The truth about my relationship to my mother is that it was not perfect. What I know of mothers and daughters is that it’s often complicated. When I was young, I adored my mother. I can remember as a small child the sound of her voice as she read to me before bed. There was a gentle quality to her voice that was like a warm cup of milk with honey and nutmeg. She read books with happy endings. Kittens that came home. Children who learned lessons. Little trains that could.
The youngest of four daughters, I was the last of my mother’s children at home when the first tragedy of my life hit with the death of the second to the oldest of my sisters. My mother and I went through that together, and all these years later I have no idea how my mother survived that loss. I was thirteen, and my sister was twenty-seven. My poor mother would call me into her room late at night, my father downstairs in his den, drinking and smoking and listening to Waylon Jennings and Johnny Cash as he drowned his sorrows.
Sitting on the side of her bed, my sister’s jewelry spread out all over she would ask which pieces I wanted. Every time, I’d say, “Mom, I can’t choose. It’s too soon.” To this she would nod and one by one put them all back into the velvet Crown Royal bags she had gathered all over my sister Carly’s apartment. I would stand at the foot of my mother’s bed, watching her place those bags of my sister’s jewelry in the cedar chest, one by one, like precious remnants of my sister’s short life. I wondered back then why she took each piece out. Why she called me once they were all displayed on the crushed velvet duvet cover on my parents’ king-sized bed. That she never called me before she took the jewelry out never made sense to me.
Then one night I was passing by her room and I heard her on the phone, her voice cracking as she said, “I can’t talk to you anymore.” She saw me out of the corner of her eye, and motioned for me to come in, handing me the receiver of the phone. “Hello?” I said in my thirteen-year-old voice, with fear and uncertainty, yet courage to help my broken mother to never again speak with whomever was on that line. What I heard in response was the voice of my sister’s lover, sobbing, begging for forgiveness. I didn’t know for what then. I only knew that Carly was dead, and so I yelled, “Don’t you call here again!” and slammed down the phone. My mother fell into my arms at that moment, and it was that night in 1976 when I knew my childhood had ended as I held my mother, her sobs muffled into my long brown hair as her shoulders shook and I felt the moisture of her tears on my thirteen-year-old neck.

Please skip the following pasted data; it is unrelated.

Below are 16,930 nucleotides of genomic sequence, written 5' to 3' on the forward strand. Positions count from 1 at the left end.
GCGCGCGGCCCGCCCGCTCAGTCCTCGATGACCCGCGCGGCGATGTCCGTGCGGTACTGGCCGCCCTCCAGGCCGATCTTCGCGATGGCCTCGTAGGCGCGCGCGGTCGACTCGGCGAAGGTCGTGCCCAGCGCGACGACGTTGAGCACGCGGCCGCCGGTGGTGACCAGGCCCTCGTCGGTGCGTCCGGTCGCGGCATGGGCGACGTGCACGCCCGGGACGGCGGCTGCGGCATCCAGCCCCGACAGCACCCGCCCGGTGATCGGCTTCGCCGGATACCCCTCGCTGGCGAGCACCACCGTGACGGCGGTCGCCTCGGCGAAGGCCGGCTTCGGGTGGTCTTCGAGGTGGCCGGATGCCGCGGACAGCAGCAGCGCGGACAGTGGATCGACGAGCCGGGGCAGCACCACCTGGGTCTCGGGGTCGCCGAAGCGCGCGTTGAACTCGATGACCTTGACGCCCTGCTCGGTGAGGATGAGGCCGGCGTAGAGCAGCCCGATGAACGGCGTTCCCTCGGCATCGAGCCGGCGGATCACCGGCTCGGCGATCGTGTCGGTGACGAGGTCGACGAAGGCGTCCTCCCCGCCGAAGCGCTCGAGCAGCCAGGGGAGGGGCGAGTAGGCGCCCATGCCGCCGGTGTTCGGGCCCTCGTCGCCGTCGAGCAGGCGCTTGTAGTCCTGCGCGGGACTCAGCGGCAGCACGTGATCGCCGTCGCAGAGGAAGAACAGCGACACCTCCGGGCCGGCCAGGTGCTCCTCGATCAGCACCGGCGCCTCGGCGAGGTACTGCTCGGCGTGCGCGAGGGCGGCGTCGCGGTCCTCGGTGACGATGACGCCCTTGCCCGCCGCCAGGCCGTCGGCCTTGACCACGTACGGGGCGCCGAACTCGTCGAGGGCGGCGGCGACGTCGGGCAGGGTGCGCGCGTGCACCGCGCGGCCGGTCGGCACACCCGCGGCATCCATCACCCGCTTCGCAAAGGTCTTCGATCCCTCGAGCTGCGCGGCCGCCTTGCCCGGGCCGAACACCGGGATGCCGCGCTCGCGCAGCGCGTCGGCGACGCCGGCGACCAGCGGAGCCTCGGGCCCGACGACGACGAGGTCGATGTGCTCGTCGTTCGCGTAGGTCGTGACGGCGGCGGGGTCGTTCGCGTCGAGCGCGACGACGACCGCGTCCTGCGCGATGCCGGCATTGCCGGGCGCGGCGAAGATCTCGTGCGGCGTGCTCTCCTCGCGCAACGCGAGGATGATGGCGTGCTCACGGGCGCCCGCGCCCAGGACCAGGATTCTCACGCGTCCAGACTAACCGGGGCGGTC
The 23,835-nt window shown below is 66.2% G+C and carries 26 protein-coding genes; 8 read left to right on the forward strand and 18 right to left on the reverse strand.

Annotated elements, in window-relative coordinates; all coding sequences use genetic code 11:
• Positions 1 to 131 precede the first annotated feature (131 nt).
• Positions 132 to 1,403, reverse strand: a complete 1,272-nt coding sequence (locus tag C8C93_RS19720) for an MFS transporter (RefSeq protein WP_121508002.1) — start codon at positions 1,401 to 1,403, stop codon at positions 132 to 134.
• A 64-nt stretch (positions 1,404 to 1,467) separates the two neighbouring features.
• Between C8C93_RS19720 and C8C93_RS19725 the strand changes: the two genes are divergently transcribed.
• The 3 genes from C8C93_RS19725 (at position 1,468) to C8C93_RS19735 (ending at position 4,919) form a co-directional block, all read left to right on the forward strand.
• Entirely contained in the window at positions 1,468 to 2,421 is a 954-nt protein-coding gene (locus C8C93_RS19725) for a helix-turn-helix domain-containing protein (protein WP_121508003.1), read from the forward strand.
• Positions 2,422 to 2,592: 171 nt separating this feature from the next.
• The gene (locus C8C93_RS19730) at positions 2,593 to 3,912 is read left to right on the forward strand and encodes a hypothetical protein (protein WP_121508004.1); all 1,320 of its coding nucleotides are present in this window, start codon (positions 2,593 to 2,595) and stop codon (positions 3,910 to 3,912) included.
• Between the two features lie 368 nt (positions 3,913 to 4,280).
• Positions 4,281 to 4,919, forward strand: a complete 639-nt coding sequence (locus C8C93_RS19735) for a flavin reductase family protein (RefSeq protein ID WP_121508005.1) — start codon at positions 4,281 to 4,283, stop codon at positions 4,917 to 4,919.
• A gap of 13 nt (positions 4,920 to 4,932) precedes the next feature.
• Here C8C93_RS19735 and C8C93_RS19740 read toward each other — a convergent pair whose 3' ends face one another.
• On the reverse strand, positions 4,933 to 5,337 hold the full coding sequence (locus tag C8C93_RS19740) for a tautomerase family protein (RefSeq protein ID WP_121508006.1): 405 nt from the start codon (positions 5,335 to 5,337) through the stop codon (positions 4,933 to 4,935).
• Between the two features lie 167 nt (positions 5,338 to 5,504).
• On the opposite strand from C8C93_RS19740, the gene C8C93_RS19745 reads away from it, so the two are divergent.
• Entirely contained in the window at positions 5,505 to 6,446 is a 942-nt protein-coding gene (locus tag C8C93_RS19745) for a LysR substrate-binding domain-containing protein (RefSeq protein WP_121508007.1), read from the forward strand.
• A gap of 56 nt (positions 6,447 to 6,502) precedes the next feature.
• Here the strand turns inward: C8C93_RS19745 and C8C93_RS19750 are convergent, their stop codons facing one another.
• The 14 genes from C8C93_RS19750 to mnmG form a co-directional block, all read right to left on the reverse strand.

As I got older, as happens in most relationships between mothers and daughters, ours became one of dishonestly and deceit. I couldn’t wait to get as far as I could from her. She controlled me, and I rebelled. I had sex before I should have, drank too early, and drove across the border to Mexico anytime I got half a chance. I was seventeen and the beat of discotheques and light shows in the Tijuana of the 1980s beckoned me every Friday night. My mother knew, even though I lied to her about where I was going. Then one night she asked to go with me to Tijuana. I remember walking into Marco Disco on a Saturday night, my mother by my side. I half hated her for the inevitable damper she likely would put on that night, but half respected her moxie for insisting on going. She bought drinks, and we sat together listening to the music. She didn’t belong in this place, yet she was there to see what her daughter saw. Later that night Luis came. He walked up to our table and without saying a word took my mother’s hand and led her to the dance floor. I watched as his young body moved like a ballet dancer dancing disco and my sweet mother did her best to fit in, and in her own way did. At that moment my mother and my best friend, the coming together of my home life and my social life aligned to perfection.